Treatment of Asthma Global Initiative for Asthma (GINA) 6-point plan Educate patients to develop a partnership in asthma management Assess and monitor asthma severity with symptom reports and measures of lung function as much as possible Avoid exposure to risk factors Establish medication plans for chronic management in children and adults Establish individual plans for managing exacerbations Provide regular follow-up care


Management includes : 1. Avoiding the contact with allergen. If it is impossible, the specific hyposensitization with standard allergens should be performed. It is rather effective in case of monoallergy, in intermittent and mild persistent asthma, in remission phase. 2. Elimination of trigger factors (rational job placement, changing the residence, psychological and physical adaptation, careful drug using) is the second condition for successful asthma treatment. 3. Optimally selected medical care is the base of asthma management.

Drug therapy:

Drug therapy Antiinflammatory drugs (basic) Bronchodilators 2 drug categories are used: Are divided into: hormone-containing (corticosteroids) nonhormone-containing (cromones, leukotriene receptor antagonists) 3 groups : anticholinergic drugs b 2-agonists methylxanthines

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Leukotriene receptor antagonists (montelukast, zafirlukast) Leukotriene -mediated effects include: Airway edema Smooth muscle contraction Altered cellular activity associated with the inflammatory process Receptors have been found in airway smooth muscle cells and macrophages and on other pro-inflammatory cells (including eosinophils and certain myeloid stem cells) and nasal mucosa have the moderate intiinflammatory activity used in case of aspirin-induced asthma and asthma of physical exertion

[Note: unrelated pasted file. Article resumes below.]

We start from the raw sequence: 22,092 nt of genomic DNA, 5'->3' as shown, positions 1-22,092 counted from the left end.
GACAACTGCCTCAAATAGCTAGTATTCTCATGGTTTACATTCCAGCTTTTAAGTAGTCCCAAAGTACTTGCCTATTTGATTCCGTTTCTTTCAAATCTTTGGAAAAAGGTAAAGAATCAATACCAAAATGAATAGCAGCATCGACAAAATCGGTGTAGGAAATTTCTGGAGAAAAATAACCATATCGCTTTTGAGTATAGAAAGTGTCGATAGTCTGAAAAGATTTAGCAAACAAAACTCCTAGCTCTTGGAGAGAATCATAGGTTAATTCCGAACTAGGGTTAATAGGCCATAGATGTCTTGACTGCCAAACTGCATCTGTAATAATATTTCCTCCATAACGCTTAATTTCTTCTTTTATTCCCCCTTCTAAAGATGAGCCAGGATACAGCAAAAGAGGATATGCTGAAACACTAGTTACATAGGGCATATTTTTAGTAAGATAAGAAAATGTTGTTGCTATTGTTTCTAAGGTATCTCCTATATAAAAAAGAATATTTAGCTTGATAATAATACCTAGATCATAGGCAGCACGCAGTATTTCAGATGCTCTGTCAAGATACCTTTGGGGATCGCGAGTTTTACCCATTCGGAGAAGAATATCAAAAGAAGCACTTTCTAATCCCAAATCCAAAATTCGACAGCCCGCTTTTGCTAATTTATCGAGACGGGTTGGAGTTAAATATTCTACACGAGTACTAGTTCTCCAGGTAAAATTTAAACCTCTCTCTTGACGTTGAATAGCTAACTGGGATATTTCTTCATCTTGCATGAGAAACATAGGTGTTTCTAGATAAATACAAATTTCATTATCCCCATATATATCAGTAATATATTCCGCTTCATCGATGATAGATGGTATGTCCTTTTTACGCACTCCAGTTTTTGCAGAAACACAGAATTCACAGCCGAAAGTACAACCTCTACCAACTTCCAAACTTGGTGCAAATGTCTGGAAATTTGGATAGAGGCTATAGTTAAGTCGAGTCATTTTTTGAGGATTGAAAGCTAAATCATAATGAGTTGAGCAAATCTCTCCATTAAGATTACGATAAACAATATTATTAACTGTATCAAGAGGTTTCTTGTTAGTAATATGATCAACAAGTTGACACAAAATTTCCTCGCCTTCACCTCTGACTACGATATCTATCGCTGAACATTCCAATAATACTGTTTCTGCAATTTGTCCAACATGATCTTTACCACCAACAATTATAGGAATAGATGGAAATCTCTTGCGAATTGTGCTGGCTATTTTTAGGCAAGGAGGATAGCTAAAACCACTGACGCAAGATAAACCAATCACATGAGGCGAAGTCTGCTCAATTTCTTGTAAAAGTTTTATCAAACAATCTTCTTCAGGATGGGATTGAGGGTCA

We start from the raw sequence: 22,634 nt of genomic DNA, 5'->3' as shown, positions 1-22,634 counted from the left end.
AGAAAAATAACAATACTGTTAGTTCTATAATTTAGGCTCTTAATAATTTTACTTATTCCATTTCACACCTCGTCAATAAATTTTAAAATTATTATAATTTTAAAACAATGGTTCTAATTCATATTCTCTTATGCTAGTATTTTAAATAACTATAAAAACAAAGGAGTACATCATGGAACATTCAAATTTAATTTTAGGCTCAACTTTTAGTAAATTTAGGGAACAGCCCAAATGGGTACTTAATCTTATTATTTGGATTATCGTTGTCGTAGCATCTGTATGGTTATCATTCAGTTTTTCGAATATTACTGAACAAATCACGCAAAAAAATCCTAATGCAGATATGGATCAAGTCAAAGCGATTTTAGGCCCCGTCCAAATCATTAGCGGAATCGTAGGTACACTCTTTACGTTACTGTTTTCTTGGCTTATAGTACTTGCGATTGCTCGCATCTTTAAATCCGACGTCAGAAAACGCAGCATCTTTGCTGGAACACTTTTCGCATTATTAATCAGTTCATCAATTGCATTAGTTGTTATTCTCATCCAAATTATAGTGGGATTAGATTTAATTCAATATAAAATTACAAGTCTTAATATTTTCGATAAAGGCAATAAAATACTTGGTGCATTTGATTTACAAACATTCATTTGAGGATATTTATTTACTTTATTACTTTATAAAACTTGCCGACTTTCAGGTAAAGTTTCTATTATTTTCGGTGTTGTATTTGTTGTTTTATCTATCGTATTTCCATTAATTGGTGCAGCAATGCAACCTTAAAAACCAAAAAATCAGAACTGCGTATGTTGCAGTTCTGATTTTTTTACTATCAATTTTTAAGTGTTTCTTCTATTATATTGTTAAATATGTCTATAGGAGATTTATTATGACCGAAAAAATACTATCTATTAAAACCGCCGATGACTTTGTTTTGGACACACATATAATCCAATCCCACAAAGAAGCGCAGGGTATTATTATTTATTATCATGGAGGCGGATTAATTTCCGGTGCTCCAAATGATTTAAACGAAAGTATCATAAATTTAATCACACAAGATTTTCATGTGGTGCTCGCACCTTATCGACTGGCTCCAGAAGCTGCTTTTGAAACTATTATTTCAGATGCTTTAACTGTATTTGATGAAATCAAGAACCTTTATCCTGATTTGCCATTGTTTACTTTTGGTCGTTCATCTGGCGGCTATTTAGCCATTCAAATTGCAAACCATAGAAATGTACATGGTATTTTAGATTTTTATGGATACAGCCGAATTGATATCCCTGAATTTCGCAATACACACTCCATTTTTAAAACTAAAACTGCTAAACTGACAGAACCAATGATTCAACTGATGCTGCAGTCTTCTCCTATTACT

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Leukotriene receptor antagonists No good long-term studies in pediatrics Montelukast as young as 2; zarfirlukast age 7 Alternate, but not preferred medication in persistent asthma and as addition to ICS Showed a statistically significant, but modest improvement when used as primary medication

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Inhaled Corticosteroids- first line drugs ( beclametha s one, budesonide, flutica s one ) Anti-inflammatory- inhibition of inflammatory mediators cell membrane stabilization restoring the sensivity of b 2-receptors Act locally in lungs -some systemic absorption Risks of possible growth retardation thought to be outweighed by benefits of controlling asthma Not intended to be used as rescue medication Preferred treatment in persistent asthma. Systemic are used during short courses, mainly in case of severe persistent asthma or status asthmatic us .

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Mast cell stabilizers (cromolyn/nedocromil) Blocks Ca2+ ions from entering the mast cell Safe for pediatrics (including infants) Should be started 2-4 weeks before allergy season when symptoms are expected to be effective Can be used before exercise (not as good as ICS) Alternate med for persistent asthma used mainly in pediatric practice ( in childhood ) in case of intermittent or mild persistent asthma.


Bronchodilators b 2-agonists Anticholinergic drugs Smooth muscle relaxation Stimulates b 2-adrenergic receptors of bronchi reduce tonus of vagus Methylxanthines inhibit phosphodiesterase

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Inhaled b 2-agonists are the basic drug group among bronchodilators. Short-acting (duration of action 5-6 h) b 2-agonists - salbutamol, fenoterol - are used for quick relief of asthma symptoms. Long-acting (> 12 h) b 2-agonists - salmoterol, farmoterol - for prevention of asthma symptoms occurring.


Mechanism Long-acting beta2-agonists (LABA) Beta2-receptors are the predominant receptors in bronchial smooth muscle Stimulate ATP-cAMP which leads to relaxation of bronchial smooth muscle and inhibition of release of mediators of immediate hypersensitivity Inhibits release of mast cell mediators such as histamine, leukotrienes, and prostaglandin-D2 Beta1-receptors are predominant receptors in heart, but up to 10-50% can be beta2-receptors

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Long-acting beta2-agonists (LABA) Salmeterol (Serevent) Salmeterol with fluticasone (Advair) Should only be used as an additional treatment when patients are not adequately controlled with inhaled corticosteroids Should not be used as rescue medication Can be used age 4 and above with a DPI Deaths associated with inappropriate use as only medication for asthma